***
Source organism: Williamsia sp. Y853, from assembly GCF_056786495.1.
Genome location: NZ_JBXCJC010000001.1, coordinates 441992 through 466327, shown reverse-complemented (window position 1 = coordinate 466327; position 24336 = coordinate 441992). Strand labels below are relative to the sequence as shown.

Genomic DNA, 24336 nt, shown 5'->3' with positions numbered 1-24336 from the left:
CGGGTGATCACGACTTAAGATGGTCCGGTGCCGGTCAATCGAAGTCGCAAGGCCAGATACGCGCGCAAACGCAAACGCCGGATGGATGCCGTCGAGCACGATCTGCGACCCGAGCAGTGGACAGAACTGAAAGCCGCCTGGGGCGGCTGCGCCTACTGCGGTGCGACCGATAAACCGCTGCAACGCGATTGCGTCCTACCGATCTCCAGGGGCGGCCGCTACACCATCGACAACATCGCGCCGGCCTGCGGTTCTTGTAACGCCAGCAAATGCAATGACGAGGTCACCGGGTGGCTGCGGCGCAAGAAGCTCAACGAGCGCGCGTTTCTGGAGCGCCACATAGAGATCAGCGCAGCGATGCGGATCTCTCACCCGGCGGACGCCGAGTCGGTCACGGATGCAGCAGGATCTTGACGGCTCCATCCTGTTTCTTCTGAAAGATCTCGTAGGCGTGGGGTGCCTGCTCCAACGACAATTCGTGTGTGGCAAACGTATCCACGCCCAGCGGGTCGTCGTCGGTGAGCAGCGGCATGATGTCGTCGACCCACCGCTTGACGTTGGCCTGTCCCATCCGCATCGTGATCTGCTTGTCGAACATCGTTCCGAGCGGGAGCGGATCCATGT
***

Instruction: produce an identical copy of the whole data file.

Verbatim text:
Source organism: Williamsia sp. Y853, from assembly GCF_056786495.1.
Genome location: NZ_JBXCJC010000001.1, coordinates 441992 through 466327, shown reverse-complemented (window position 1 = coordinate 466327; position 24336 = coordinate 441992). Strand labels below are relative to the sequence as shown.

Genomic DNA, 24336 nt, shown 5'->3' with positions numbered 1-24336 from the left:
CGGGTGATCACGACTTAAGATGGTCCGGTGCCGGTCAATCGAAGTCGCAAGGCCAGATACGCGCGCAAACGCAAACGCCGGATGGATGCCGTCGAGCACGATCTGCGACCCGAGCAGTGGACAGAACTGAAAGCCGCCTGGGGCGGCTGCGCCTACTGCGGTGCGACCGATAAACCGCTGCAACGCGATTGCGTCCTACCGATCTCCAGGGGCGGCCGCTACACCATCGACAACATCGCGCCGGCCTGCGGTTCTTGTAACGCCAGCAAATGCAATGACGAGGTCACCGGGTGGCTGCGGCGCAAGAAGCTCAACGAGCGCGCGTTTCTGGAGCGCCACATAGAGATCAGCGCAGCGATGCGGATCTCTCACCCGGCGGACGCCGAGTCGGTCACGGATGCAGCAGGATCTTGACGGCTCCATCCTGTTTCTTCTGAAAGATCTCGTAGGCGTGGGGTGCCTGCTCCAACGACAATTCGTGTGTGGCAAACGTATCCACGCCCAGCGGGTCGTCGTCGGTGAGCAGCGGCATGATGTCGTCGACCCACCGCTTGACGTTGGCCTGTCCCATCCGCATCGTGATCTGCTTGTCGAACATCGTTCCGAGCGGGAGCGGATCCATGT